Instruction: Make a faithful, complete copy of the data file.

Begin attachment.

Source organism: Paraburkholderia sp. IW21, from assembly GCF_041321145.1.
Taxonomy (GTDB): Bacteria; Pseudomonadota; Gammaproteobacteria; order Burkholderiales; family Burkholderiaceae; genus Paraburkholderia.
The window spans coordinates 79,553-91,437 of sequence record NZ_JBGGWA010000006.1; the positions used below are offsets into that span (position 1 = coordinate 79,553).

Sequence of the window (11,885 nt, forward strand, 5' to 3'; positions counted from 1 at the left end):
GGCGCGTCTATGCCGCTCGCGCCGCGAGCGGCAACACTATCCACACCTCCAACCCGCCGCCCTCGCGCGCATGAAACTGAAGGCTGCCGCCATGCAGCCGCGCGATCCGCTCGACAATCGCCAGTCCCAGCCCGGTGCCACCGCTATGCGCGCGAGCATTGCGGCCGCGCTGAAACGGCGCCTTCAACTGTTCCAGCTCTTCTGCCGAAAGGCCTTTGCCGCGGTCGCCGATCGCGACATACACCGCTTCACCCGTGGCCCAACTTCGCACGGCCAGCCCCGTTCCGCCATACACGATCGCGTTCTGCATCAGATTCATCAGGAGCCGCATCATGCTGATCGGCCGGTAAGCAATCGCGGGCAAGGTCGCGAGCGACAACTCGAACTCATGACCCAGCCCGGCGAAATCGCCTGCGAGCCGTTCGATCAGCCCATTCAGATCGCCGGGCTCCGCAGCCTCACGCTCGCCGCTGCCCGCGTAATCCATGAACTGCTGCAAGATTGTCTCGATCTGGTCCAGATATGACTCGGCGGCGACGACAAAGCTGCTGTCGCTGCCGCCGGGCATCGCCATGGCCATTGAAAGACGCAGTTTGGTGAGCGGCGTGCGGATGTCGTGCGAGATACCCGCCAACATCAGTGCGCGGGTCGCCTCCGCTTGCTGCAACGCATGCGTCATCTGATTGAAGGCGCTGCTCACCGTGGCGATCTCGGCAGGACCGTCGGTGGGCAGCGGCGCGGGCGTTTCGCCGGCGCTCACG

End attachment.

Source organism: Paraburkholderia sp. IW21, from assembly GCF_041321145.1.
Taxonomy (GTDB): Bacteria; Pseudomonadota; Gammaproteobacteria; order Burkholderiales; family Burkholderiaceae; genus Paraburkholderia.
The window spans coordinates 79,553-91,437 of sequence record NZ_JBGGWA010000006.1; the positions used below are offsets into that span (position 1 = coordinate 79,553).

Sequence of the window (11,885 nt, forward strand, 5' to 3'; positions counted from 1 at the left end):
GGCGCGTCTATGCCGCTCGCGCCGCGAGCGGCAACACTATCCACACCTCCAACCCGCCGCCCTCGCGCGCATGAAACTGAAGGCTGCCGCCATGCAGCCGCGCGATCCGCTCGACAATCGCCAGTCCCAGCCCGGTGCCACCGCTATGCGCGCGAGCATTGCGGCCGCGCTGAAACGGCGCCTTCAACTGTTCCAGCTCTTCTGCCGAAAGGCCTTTGCCGCGGTCGCCGATCGCGACATACACCGCTTCACCCGTGGCCCAACTTCGCACGGCCAGCCCCGTTCCGCCATACACGATCGCGTTCTGCATCAGATTCATCAGGAGCCGCATCATGCTGATCGGCCGGTAAGCAATCGCGGGCAAGGTCGCGAGCGACAACTCGAACTCATGACCCAGCCCGGCGAAATCGCCTGCGAGCCGTTCGATCAGCCCATTCAGATCGCCGGGCTCCGCAGCCTCACGCTCGCCGCTGCCCGCGTAATCCATGAACTGCTGCAAGATTGTCTCGATCTGGTCCAGATATGACTCGGCGGCGACGACAAAGCTGCTGTCGCTGCCGCCGGGCATCGCCATGGCCATTGAAAGACGCAGTTTGGTGAGCGGCGTGCGGATGTCGTGCGAGATACCCGCCAACATCAGTGCGCGGGTCGCCTCCGCTTGCTGCAACGCATGCGTCATCTGATTGAAGGCGCTGCTCACCGTGGCGATCTCGGCAGGACCGTCGGTGGGCAGCGGCGCGGGCGTTTCGCCGGCGCTCACG